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Inquiring Minds Here’s the TCNJ course these professors would take if given carte blanche.

ANDREW CLIFFORD

DONKA MIRTCHEVA

Economics Don Vandegrift’s American Public Policy, which he co-teaches with political science faculty. The applied analytical projects his students work on seem fascinating.

DONALD VANDEGRIFT

Economics Janet Morrison’s Ecology and Field Biology The systemic quality of interactions among organisms and their environment seems to parallel the behavior of economic systems. Consequently, examining ideas and models from ecology could provide insight on the behavior of economic systems.

Mathematics and Statistics I took History of Jazz with Michael Conklin. I got to study a subject I know little about, and witness a great teacher with a passion for his subject.

DEBORAH HUTTON

Art and Art History Cynthia Paces’ Global Struggles for Social Justice It’s been 25 years since the fall of Communism in Central and Eastern Europe and the Tiananmen Square uprising. Examining what impact those events have had on history would be fascinating.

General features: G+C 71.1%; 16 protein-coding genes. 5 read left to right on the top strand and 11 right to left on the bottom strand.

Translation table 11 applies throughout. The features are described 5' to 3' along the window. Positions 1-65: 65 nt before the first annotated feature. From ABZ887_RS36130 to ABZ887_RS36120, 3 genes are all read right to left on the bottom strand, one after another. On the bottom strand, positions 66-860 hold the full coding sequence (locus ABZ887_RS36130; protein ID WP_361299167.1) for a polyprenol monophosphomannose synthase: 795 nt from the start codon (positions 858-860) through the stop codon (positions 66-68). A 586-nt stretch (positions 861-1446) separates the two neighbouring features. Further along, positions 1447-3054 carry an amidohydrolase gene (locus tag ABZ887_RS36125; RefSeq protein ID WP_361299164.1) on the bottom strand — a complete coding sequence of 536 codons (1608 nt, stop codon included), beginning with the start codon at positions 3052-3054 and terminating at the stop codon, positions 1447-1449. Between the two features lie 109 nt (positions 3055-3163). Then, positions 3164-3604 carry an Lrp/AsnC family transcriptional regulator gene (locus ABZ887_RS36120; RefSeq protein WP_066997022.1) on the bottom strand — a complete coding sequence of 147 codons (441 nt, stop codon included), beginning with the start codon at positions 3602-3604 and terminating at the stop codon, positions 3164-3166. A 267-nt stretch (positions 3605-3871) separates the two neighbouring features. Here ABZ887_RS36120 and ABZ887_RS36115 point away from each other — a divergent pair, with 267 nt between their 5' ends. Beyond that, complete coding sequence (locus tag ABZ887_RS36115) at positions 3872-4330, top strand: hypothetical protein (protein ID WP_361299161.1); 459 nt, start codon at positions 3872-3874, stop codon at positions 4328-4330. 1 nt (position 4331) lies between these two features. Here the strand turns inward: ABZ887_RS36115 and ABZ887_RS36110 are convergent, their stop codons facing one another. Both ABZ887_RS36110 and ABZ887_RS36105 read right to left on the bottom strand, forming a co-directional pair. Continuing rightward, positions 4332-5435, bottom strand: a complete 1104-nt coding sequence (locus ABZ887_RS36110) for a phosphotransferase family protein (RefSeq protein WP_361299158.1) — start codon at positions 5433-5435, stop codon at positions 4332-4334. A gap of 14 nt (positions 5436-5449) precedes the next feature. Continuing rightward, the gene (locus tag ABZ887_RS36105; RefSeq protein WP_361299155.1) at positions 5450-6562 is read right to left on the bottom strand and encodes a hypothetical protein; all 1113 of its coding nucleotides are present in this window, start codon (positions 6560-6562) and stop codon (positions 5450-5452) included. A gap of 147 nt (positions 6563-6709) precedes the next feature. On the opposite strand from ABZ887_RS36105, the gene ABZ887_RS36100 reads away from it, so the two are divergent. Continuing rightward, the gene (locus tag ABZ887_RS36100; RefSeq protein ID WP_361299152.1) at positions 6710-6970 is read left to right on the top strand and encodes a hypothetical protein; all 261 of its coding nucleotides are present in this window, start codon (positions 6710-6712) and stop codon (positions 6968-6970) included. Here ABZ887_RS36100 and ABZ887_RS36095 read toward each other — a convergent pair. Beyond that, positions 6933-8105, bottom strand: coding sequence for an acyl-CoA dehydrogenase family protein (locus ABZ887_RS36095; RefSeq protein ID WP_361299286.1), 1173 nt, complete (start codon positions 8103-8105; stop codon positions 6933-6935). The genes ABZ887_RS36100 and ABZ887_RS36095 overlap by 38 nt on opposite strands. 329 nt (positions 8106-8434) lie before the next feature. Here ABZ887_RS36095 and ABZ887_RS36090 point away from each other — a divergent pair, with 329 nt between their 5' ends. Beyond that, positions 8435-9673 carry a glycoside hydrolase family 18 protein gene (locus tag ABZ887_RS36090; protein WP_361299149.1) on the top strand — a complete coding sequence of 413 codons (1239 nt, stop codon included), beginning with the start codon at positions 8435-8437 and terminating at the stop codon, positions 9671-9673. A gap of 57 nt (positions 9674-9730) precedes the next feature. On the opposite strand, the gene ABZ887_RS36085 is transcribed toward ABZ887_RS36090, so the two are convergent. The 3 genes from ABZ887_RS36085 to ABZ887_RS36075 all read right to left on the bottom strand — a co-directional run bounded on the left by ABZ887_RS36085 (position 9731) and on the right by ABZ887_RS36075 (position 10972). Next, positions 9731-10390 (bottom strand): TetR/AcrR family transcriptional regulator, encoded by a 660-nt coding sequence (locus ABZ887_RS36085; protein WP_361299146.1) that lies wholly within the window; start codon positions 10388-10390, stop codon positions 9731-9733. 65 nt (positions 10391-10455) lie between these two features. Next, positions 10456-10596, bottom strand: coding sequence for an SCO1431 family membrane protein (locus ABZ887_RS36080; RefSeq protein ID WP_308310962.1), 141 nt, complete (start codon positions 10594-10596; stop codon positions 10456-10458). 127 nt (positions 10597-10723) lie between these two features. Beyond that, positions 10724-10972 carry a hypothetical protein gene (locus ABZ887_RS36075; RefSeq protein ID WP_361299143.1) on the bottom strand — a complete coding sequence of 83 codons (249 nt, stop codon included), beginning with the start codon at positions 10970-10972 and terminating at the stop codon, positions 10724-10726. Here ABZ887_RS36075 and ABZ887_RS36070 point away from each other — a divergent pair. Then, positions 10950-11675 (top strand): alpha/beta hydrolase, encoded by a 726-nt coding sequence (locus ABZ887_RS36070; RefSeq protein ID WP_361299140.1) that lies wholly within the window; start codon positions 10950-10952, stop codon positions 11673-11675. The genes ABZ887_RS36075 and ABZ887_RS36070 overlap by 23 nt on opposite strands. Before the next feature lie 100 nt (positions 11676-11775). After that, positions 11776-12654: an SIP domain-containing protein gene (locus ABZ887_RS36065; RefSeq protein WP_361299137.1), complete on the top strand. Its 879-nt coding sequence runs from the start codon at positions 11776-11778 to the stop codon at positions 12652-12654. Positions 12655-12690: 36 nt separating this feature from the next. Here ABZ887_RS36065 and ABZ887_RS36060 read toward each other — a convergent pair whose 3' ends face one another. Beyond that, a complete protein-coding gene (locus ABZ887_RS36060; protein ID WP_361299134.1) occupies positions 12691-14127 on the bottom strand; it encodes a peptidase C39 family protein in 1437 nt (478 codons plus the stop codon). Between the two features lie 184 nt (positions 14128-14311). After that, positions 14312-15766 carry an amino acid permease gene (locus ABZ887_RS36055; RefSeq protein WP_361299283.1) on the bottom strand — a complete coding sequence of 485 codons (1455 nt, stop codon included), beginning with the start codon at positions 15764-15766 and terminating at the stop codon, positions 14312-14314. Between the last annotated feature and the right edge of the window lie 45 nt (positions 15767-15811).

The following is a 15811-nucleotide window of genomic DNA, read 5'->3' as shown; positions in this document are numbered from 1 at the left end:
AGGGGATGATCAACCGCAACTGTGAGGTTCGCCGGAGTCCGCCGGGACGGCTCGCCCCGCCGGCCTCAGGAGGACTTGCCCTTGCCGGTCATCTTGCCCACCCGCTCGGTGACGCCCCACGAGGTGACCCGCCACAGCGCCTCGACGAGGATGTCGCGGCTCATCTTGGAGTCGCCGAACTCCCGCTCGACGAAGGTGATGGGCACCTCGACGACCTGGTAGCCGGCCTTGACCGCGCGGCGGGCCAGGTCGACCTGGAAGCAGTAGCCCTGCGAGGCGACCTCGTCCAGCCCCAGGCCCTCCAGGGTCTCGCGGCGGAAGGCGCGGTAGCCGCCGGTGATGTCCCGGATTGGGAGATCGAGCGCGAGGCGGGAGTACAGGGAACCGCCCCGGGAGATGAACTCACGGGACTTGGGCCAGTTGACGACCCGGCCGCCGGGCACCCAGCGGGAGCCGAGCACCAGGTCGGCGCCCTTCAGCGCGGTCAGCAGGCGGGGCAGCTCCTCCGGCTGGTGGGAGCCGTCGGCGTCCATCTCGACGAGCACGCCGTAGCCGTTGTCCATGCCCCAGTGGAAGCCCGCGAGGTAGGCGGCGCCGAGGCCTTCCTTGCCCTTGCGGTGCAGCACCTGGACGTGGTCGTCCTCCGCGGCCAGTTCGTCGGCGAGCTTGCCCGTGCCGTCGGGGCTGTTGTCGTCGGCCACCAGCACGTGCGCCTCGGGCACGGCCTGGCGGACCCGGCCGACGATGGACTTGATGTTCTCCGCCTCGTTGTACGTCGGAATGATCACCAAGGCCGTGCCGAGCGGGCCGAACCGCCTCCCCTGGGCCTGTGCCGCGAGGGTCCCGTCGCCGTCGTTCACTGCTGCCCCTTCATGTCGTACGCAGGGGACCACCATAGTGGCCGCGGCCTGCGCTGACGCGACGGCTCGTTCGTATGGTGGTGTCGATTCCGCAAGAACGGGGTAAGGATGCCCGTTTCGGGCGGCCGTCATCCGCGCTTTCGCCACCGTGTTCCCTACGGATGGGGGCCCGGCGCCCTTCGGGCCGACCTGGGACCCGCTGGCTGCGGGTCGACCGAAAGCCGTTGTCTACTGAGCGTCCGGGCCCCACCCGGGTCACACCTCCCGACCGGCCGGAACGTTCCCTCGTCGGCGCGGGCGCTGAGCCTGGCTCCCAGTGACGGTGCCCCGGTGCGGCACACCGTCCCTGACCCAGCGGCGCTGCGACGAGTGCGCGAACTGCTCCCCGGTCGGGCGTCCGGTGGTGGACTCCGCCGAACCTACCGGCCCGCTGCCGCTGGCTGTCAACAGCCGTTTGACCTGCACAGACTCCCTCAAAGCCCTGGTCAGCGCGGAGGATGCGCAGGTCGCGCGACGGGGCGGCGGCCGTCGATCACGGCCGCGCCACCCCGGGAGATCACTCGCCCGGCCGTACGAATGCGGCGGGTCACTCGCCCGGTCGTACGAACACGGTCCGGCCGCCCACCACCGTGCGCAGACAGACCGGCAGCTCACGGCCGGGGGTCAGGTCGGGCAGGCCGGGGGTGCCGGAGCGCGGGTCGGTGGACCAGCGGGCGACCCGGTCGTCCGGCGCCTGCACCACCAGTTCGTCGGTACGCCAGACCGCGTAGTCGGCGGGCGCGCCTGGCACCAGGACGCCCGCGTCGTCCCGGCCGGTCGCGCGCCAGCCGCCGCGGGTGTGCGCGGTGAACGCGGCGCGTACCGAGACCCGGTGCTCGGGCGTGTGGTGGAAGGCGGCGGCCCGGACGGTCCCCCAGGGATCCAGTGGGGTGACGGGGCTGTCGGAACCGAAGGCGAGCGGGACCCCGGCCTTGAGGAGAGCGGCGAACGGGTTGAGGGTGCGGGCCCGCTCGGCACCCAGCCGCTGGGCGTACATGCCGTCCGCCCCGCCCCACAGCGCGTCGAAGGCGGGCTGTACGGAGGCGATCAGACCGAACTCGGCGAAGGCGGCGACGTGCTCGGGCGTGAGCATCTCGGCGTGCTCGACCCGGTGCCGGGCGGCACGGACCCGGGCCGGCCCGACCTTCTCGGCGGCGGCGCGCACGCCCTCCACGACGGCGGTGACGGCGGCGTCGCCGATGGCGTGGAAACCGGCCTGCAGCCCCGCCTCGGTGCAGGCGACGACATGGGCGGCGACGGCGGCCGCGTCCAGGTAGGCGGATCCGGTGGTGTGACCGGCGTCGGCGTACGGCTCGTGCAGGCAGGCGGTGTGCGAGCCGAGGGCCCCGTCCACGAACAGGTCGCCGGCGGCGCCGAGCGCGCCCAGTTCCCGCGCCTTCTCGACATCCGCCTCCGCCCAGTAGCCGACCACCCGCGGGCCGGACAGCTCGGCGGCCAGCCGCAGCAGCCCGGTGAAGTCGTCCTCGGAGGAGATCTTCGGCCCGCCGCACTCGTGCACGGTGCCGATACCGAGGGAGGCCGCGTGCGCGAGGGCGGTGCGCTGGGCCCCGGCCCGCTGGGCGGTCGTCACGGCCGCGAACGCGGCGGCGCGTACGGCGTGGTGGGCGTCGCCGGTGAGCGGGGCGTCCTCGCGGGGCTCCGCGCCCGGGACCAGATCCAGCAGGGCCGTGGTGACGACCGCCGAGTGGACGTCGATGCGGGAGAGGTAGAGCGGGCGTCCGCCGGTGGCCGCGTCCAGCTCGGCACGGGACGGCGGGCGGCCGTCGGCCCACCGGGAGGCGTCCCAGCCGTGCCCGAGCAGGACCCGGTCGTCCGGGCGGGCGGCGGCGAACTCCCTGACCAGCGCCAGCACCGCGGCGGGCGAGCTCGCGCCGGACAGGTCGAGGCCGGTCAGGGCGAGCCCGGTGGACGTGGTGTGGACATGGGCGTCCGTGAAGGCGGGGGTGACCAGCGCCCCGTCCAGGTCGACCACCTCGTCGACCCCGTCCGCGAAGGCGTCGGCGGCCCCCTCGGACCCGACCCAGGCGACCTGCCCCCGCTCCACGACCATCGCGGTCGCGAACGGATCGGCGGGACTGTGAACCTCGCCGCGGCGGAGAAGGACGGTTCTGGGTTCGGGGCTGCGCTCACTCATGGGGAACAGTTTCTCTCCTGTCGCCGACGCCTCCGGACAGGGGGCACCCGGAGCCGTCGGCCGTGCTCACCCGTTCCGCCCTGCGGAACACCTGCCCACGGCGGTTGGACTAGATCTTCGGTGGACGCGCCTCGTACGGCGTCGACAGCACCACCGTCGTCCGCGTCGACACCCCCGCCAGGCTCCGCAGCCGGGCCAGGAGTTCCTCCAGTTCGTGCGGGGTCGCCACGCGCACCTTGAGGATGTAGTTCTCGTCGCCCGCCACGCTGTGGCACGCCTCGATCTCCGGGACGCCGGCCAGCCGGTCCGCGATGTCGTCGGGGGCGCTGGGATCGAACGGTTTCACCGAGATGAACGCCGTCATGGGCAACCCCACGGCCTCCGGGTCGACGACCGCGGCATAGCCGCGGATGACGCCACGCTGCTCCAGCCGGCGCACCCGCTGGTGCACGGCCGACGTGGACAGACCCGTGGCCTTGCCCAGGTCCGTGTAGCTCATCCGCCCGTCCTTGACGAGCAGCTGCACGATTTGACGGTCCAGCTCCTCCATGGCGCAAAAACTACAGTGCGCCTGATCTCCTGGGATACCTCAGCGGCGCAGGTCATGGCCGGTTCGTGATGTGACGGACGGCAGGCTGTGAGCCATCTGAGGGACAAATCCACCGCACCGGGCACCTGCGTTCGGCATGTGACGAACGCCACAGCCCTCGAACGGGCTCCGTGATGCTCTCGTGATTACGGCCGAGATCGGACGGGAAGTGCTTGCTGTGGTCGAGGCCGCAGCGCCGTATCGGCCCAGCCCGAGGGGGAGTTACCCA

JANET MORRISON

Biology Deborah Hutton’s Arts of the Islamic World I love art of all types and want to know more about the Islamic world given the current state of political affairs.

DEBORAH THOMPSON

Elementary and Early Childhood Education Elizabeth Borland’s Visualizing (In)equality I’ve always been interested in how photography has been and can be used to study human activity.

A Course Not (Yet) Taken

JEANINE VIVONA, Psychology Poetry. I’ve written and spoken about the language in poetry, especially connections between language as used in poetry and language as used in psychotherapy. But I don’t know anything about the study of poetry.

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FALL 2015

KEVIN H. MICHELS, Marketing and Interdisciplinary Business Artificial Intelligence. I developed the School of Business’ Center for Innovation and Ethics, and while AI presents unrivaled innovation opportunities, it also presents ethical questions. Will AI eliminate jobs? Or alienate us from our work?